Medicare for All is the only solution to the U.S. healthcare crisis

I met a woman on the campaign trail who had recently been diagnosed with cancer. Her prognosis was positive, however, pending the traditional treatment regimens of radiation and chemotherapy. I wished her luck with the process, and then she told me she was not pursuing treatment.

“Why?” I asked.

“Because no matter how much time I have left, I refuse to spend the rest of my days fighting with my insurance company, stressed out about what’s covered and what I can afford. I’m going to live out my days in peace,” she said.

Here is a woman with insurance, diagnosed with cancer, with a positive prognosis and “access” to treatment, choosing to forgo that treatment so that she can spend the last of her days with those she loves instead of arguing with her insurance company.

How many of us have spent hours on the phone or online with our insurance providers? How many of us — including me — have spent hours on the phone or online trying to sign up for insurance via the insurance exchange, only to find that even the lowest level plans are unaffordable and include ridiculous deductibles, co-pays and in/out of network restrictions?

The healthcare system in this country is working as it was designed. It’s not broken. It’s “fixed” in such a way that our health is the least of industry’s concerns. It is designed to generate profit for the insurance and pharmaceutical industries.

It is unconscionable that in this country that we allow this industry to buy our politicians and our elections to maintain a system where their CEOs rake in millions while everyday Americans go bankrupt because someone in our family gets sick, is involved in an accident or needs round-the-clock care. This is not healthcare, it is wealthcare.

Medicare for All is the foundational change we need. It covers everyone and every illness. It will cover long-term care, hearing aids, glasses and dental care.

And what industry fat cats and middle-of-the-road politicians don’t want you to know is that Medicare for All saves all of us and the country money. A conservative estimate is that Medicare for All will save us $2 trillion from what we spend now.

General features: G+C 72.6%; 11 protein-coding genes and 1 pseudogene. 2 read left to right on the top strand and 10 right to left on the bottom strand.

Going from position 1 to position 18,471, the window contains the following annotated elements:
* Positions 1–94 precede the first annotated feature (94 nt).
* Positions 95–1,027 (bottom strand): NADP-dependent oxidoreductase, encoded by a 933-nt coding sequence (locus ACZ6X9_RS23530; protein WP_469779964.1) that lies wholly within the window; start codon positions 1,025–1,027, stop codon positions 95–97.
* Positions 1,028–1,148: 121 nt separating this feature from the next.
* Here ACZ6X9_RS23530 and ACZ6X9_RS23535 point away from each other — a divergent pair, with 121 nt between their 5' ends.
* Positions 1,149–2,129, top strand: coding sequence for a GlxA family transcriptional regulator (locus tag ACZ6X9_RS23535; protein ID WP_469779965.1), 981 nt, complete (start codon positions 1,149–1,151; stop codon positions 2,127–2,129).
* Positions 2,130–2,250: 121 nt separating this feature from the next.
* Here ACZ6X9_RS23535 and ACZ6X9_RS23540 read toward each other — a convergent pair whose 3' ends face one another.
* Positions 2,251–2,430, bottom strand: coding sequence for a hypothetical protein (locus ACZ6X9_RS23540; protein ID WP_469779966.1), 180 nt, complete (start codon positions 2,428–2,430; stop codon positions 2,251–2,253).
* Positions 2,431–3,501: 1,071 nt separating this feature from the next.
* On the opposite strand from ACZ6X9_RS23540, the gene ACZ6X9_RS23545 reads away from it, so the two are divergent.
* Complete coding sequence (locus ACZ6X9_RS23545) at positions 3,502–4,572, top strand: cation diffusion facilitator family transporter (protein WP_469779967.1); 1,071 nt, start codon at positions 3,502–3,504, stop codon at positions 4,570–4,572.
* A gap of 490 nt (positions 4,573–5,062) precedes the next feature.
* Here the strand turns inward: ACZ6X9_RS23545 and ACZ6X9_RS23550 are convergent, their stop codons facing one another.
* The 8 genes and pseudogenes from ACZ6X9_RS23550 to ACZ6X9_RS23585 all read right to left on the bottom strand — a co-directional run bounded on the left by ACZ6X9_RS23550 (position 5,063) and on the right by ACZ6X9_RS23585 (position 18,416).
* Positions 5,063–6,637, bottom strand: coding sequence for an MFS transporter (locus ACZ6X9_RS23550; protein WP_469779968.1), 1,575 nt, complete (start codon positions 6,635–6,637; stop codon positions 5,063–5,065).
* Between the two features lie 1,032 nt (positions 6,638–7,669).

Medicare for All is not a pie-in-the-sky idea. It is simply transforming our current healthcare system — one that we are all currently paying for in multiple ways — into one where no one has to decide between paying rent and seeing a doctor.

“But some people love their private insurance and they don’t want to lose it” opponents say. Not true. What people fear is losing the care that health insurance affords them. The truth is, the only things any of us will lose under Medicare for All are premiums, co-pays, deductibles, out of network charges, and hidden fees.

“But how will you pay for it?” opponents ask. The answer: with a fair taxation system. We will start by making corporations like Amazon, Netflix and General Dynamics start paying taxes. We will stop allowing insane profits for the pharmaceutical companies. What I want to know is how will proponents of a “Medicare for those who want it” system pay for what they are proposing? Without the savings from Medicare for All, how does Medicare “for those who want it” work? How does it lower Medicare costs and private insurance costs? How does keeping a for-profit model in the system ensure every single person is covered? The answer: It doesn’t.

Medicare for All is the only comprehensive option that will cover every one of us while actually saving money. Don’t fall for the fear mongering and lies from those who benefit from the current system. Know that the insurance, healthcare and pharmaceutical industries — along with the politicians they pay for — wouldn’t be fighting so hard to stop Medicare for All if they knew it wouldn’t turn out to be one of the most popular pieces of social legislation this country has ever seen.

I will continue fighting for a healthcare system that puts people before profit and that includes each and every one of us. I hope you’ll join me.

This column originally appeared in the Portland Press Herald